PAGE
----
January 3, 2014

Canellos Departs SEC, Leaving Ceresney to Lead Enforcement

As was expected, the co-director of Enforcement will leave agency after 4 1/2 years, leaving Chairwoman White’s longtime lieutenant to lead the division

SEC headquarters in Washington. (Photo: AP) SEC headquarters in Washington. (Photo: AP)

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The SEC announced Friday that George Canellos, the co-director of the Securities and Exchange Commission's Enforcement Division, is departing the agency, leaving the co-director of the division, Andrew Ceresney, as sole director of the SEC’s high-profile unit.

Canellos, 49, joined the SEC in July 2009 as director of the SEC’s New York office, became deputy director of enforcement in July 2012, was named acting director following the departure in February of director Robert Khuzami and was named co-director with Ceresney, 41, by Chairwoman Mary Jo White in April 2013. 

When now-Chairman White was the U.S. Attorney for the Southern District of New York, both Canellos and Ceresney worked under her. Among Canellos’ many accomplishments at the SEC was his role, while at the New York office, in overseeing the investigation into Bernie Madoff’s Ponzi scheme. At the enforcement division he led insider trading actions against Raj Rajaratnam of Galleon Management and Steven A. Cohen of SAC Capital and helped implement, according to an SEC statement, “new approaches to examinations of investment advisory firms while more closely integrating the teams responsible for examinations of broker-dealers and investment managers.”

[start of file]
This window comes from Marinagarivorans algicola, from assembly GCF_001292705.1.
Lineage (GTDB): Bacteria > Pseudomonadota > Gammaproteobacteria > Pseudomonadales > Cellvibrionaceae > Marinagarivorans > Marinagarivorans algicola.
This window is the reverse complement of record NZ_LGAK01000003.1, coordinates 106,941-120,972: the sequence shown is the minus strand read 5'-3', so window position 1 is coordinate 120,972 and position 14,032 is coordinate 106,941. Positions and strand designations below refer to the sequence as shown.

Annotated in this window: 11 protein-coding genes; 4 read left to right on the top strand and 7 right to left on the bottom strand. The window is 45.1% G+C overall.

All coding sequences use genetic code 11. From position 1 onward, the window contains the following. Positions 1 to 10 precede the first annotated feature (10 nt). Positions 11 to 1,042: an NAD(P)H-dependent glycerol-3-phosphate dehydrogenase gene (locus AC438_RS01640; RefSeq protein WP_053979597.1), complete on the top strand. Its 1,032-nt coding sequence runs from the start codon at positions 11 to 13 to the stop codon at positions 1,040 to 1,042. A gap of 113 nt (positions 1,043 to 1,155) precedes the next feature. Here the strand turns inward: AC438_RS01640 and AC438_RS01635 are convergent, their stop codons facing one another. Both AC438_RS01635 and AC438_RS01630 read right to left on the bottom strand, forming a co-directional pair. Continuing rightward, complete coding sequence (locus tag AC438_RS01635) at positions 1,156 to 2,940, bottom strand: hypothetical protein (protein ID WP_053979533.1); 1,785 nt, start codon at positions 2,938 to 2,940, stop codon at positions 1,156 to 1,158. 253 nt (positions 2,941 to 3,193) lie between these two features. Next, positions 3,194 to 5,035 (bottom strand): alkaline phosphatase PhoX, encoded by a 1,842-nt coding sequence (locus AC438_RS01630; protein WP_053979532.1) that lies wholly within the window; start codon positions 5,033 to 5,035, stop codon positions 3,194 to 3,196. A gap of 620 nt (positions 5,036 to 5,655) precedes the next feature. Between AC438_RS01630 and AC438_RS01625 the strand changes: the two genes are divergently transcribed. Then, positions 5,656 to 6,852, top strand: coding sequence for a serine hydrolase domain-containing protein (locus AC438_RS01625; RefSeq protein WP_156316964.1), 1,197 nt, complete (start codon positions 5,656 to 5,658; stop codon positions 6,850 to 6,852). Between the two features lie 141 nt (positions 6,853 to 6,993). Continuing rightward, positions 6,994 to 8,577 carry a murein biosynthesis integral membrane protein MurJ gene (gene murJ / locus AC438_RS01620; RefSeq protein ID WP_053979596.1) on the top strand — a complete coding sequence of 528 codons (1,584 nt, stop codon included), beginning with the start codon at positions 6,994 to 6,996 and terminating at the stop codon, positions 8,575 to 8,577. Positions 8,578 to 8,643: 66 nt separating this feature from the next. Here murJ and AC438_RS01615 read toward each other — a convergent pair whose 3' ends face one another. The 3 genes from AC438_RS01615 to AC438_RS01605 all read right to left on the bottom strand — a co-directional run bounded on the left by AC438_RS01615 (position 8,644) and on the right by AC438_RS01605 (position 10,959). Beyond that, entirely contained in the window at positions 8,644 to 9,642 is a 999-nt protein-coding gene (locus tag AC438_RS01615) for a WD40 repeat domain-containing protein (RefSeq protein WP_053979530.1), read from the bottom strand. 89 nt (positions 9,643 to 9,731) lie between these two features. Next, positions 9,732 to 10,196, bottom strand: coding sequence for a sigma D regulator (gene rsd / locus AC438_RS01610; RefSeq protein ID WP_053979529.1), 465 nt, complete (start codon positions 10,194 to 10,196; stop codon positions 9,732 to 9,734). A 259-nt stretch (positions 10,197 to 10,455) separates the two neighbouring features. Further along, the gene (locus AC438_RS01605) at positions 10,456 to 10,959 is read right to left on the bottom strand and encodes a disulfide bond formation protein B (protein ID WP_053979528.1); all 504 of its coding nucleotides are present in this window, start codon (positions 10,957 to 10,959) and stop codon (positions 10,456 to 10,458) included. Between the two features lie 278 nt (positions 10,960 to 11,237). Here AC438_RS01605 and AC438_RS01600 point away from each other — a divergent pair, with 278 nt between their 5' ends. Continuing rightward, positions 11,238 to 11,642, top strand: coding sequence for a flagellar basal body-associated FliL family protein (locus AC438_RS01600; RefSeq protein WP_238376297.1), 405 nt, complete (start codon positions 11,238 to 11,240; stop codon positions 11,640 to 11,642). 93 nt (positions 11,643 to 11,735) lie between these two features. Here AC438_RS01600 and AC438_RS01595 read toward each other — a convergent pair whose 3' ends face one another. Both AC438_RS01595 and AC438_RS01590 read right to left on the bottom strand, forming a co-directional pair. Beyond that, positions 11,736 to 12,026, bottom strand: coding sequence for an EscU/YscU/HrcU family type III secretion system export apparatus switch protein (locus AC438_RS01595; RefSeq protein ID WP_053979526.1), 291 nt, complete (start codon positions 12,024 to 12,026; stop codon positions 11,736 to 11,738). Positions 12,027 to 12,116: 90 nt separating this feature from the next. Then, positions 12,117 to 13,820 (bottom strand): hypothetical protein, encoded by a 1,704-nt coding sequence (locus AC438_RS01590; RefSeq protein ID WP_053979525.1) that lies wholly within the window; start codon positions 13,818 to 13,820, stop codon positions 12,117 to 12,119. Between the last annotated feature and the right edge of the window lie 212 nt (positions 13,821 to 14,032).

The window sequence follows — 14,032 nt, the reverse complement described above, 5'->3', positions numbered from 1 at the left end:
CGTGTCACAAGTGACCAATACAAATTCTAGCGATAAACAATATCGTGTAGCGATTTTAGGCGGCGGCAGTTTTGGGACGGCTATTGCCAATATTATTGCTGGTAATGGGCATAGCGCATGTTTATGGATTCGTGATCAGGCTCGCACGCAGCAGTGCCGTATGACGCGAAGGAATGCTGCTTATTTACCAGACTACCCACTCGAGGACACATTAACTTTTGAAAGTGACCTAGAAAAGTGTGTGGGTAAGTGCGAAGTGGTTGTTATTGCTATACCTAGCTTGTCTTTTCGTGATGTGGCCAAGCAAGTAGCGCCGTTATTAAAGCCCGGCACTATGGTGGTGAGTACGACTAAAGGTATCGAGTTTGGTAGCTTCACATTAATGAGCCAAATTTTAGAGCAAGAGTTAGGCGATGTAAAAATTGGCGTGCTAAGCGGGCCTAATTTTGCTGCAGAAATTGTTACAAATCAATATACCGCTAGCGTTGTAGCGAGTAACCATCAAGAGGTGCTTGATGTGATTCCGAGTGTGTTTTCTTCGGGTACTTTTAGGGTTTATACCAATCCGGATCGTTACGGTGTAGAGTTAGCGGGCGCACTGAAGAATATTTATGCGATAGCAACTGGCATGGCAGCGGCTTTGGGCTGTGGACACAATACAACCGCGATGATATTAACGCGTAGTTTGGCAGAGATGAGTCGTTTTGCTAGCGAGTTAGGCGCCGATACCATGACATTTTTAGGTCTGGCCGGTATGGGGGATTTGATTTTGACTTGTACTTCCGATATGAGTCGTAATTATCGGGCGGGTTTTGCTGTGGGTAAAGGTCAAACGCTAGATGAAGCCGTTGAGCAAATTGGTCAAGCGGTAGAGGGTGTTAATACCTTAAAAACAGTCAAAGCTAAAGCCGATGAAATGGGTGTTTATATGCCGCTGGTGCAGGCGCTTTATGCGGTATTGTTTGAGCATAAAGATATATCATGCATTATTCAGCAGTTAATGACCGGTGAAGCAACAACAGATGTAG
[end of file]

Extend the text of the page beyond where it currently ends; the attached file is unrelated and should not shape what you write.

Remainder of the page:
When Chairwoman White announced last April the appointment of Canellos and Ceresney (who was also a colleague at the law firm Debevoise & Plimpton) as co-directors of enforcement, she said that “George and Andrew are two of the best lawyers and finest people I know." At that time, multiple media sources suggested that the co-directorship might not last too long. For example, a New York Times Dealbook article quoted "people briefed on the matter" who said that Canellos was "expected to return to private practice well before the end of President Obama’s second term."

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Check out Enforcement Roundup: Investors Win $900,000 in FINRA Arb Over Nontraded REITs on ThinkAdvisor.

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